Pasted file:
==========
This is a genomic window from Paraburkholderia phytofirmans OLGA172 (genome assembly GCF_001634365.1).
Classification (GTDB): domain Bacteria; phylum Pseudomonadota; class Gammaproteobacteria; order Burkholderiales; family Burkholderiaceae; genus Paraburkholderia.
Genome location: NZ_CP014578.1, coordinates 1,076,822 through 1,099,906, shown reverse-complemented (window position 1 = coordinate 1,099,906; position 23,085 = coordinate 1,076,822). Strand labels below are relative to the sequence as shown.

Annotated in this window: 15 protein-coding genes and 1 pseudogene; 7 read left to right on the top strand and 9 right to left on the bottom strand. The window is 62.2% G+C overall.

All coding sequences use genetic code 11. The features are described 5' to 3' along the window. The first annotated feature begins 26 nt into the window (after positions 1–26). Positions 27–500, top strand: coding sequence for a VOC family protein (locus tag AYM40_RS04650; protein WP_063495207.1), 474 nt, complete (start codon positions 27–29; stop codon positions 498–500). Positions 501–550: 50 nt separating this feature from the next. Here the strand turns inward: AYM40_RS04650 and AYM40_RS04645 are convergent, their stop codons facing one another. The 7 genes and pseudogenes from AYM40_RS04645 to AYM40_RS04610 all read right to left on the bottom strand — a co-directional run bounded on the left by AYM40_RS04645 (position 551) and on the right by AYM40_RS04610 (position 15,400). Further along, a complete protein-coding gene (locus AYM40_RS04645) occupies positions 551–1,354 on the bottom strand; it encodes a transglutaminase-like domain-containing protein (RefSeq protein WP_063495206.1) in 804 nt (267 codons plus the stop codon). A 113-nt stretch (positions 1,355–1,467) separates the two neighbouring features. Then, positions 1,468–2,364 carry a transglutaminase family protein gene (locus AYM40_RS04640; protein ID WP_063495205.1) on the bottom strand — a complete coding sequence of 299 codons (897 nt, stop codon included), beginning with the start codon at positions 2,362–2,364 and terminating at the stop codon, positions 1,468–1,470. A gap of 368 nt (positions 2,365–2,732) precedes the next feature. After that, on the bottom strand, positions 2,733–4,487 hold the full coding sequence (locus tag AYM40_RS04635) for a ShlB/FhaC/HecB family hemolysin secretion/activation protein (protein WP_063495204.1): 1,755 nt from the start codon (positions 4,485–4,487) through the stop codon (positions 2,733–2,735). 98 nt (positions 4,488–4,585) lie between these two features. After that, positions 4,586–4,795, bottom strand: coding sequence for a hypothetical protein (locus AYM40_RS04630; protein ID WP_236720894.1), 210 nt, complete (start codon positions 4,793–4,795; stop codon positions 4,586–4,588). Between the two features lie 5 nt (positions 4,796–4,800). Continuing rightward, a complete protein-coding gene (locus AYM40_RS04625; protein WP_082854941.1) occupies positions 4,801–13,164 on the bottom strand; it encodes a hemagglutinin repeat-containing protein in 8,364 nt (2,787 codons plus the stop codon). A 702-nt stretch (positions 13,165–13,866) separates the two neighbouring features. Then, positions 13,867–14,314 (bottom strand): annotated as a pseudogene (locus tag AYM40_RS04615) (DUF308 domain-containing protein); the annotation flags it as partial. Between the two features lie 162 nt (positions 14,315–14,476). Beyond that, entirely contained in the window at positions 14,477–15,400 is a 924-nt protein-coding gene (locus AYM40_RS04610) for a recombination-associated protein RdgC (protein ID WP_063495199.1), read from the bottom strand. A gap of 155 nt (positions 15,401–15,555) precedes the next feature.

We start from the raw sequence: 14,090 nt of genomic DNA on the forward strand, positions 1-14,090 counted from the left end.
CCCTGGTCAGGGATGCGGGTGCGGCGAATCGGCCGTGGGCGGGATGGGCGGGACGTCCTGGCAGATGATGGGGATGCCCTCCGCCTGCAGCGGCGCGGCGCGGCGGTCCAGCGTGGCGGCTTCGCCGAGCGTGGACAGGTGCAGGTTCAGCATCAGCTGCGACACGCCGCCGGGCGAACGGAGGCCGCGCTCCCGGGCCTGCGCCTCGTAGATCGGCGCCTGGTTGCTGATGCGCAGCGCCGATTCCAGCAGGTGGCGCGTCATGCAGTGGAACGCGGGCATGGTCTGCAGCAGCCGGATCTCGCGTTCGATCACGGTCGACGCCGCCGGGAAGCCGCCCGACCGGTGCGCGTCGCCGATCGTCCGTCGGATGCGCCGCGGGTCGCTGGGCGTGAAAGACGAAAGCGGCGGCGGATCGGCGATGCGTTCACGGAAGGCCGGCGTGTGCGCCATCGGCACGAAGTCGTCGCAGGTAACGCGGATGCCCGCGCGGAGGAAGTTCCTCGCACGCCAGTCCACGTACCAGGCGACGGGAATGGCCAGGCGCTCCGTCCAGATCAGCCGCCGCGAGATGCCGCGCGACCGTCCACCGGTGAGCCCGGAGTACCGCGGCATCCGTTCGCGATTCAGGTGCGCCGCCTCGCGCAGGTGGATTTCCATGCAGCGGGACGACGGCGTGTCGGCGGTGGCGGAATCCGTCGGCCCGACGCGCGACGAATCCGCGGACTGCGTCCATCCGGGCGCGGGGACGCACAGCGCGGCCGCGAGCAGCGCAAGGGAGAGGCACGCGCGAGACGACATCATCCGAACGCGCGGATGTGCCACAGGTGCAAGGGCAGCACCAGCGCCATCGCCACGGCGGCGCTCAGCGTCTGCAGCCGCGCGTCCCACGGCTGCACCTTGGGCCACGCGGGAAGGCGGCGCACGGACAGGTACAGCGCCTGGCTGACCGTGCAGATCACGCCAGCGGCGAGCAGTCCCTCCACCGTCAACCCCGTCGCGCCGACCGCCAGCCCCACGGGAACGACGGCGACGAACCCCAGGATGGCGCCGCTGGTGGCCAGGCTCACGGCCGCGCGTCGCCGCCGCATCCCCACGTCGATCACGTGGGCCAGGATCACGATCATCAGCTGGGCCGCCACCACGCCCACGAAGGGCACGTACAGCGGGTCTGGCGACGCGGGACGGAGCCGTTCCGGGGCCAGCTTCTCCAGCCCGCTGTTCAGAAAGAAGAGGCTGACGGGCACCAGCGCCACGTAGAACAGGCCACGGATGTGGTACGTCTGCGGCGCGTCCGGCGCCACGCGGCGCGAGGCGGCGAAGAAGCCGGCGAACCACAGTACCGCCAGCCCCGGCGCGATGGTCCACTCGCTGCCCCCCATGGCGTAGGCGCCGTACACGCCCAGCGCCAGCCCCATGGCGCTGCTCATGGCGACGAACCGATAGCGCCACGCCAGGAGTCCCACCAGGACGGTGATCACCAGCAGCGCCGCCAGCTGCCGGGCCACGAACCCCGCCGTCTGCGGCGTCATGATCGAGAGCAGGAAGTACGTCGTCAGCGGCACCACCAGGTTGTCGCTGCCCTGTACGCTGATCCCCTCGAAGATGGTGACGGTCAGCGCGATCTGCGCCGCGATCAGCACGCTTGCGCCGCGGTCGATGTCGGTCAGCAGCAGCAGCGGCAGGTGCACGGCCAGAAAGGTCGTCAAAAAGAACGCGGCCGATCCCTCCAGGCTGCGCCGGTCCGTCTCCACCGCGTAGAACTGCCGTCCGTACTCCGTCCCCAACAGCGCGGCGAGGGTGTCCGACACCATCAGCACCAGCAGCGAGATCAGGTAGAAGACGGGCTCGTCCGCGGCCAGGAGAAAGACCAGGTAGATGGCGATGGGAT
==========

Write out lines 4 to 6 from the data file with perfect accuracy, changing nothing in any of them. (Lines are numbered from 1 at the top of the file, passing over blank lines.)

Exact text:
Annotated in this window: 15 protein-coding genes and 1 pseudogene; 7 read left to right on the top strand and 9 right to left on the bottom strand. The window is 62.2% G+C overall.

All coding sequences use genetic code 11. The features are described 5' to 3' along the window. The first annotated feature begins 26 nt into the window (after positions 1–26). Positions 27–500, top strand: coding sequence for a VOC family protein (locus tag AYM40_RS04650; protein WP_063495207.1), 474 nt, complete (start codon positions 27–29; stop codon positions 498–500). Positions 501–550: 50 nt separating this feature from the next. Here the strand turns inward: AYM40_RS04650 and AYM40_RS04645 are convergent, their stop codons facing one another. The 7 genes and pseudogenes from AYM40_RS04645 to AYM40_RS04610 all read right to left on the bottom strand — a co-directional run bounded on the left by AYM40_RS04645 (position 551) and on the right by AYM40_RS04610 (position 15,400). Further along, a complete protein-coding gene (locus AYM40_RS04645) occupies positions 551–1,354 on the bottom strand; it encodes a transglutaminase-like domain-containing protein (RefSeq protein WP_063495206.1) in 804 nt (267 codons plus the stop codon). A 113-nt stretch (positions 1,355–1,467) separates the two neighbouring features. Then, positions 1,468–2,364 carry a transglutaminase family protein gene (locus AYM40_RS04640; protein ID WP_063495205.1) on the bottom strand — a complete coding sequence of 299 codons (897 nt, stop codon included), beginning with the start codon at positions 2,362–2,364 and terminating at the stop codon, positions 1,468–1,470. A gap of 368 nt (positions 2,365–2,732) precedes the next feature. After that, on the bottom strand, positions 2,733–4,487 hold the full coding sequence (locus tag AYM40_RS04635) for a ShlB/FhaC/HecB family hemolysin secretion/activation protein (protein WP_063495204.1): 1,755 nt from the start codon (positions 4,485–4,487) through the stop codon (positions 2,733–2,735). 98 nt (positions 4,488–4,585) lie between these two features. After that, positions 4,586–4,795, bottom strand: coding sequence for a hypothetical protein (locus AYM40_RS04630; protein ID WP_236720894.1), 210 nt, complete (start codon positions 4,793–4,795; stop codon positions 4,586–4,588). Between the two features lie 5 nt (positions 4,796–4,800). Continuing rightward, a complete protein-coding gene (locus AYM40_RS04625; protein WP_082854941.1) occupies positions 4,801–13,164 on the bottom strand; it encodes a hemagglutinin repeat-containing protein in 8,364 nt (2,787 codons plus the stop codon). A 702-nt stretch (positions 13,165–13,866) separates the two neighbouring features. Then, positions 13,867–14,314 (bottom strand): annotated as a pseudogene (locus tag AYM40_RS04615) (DUF308 domain-containing protein); the annotation flags it as partial. Between the two features lie 162 nt (positions 14,315–14,476). Beyond that, entirely contained in the window at positions 14,477–15,400 is a 924-nt protein-coding gene (locus AYM40_RS04610) for a recombination-associated protein RdgC (protein ID WP_063495199.1), read from the bottom strand. A gap of 155 nt (positions 15,401–15,555) precedes the next feature.

We start from the raw sequence: 14,090 nt of genomic DNA on the forward strand, positions 1-14,090 counted from the left end.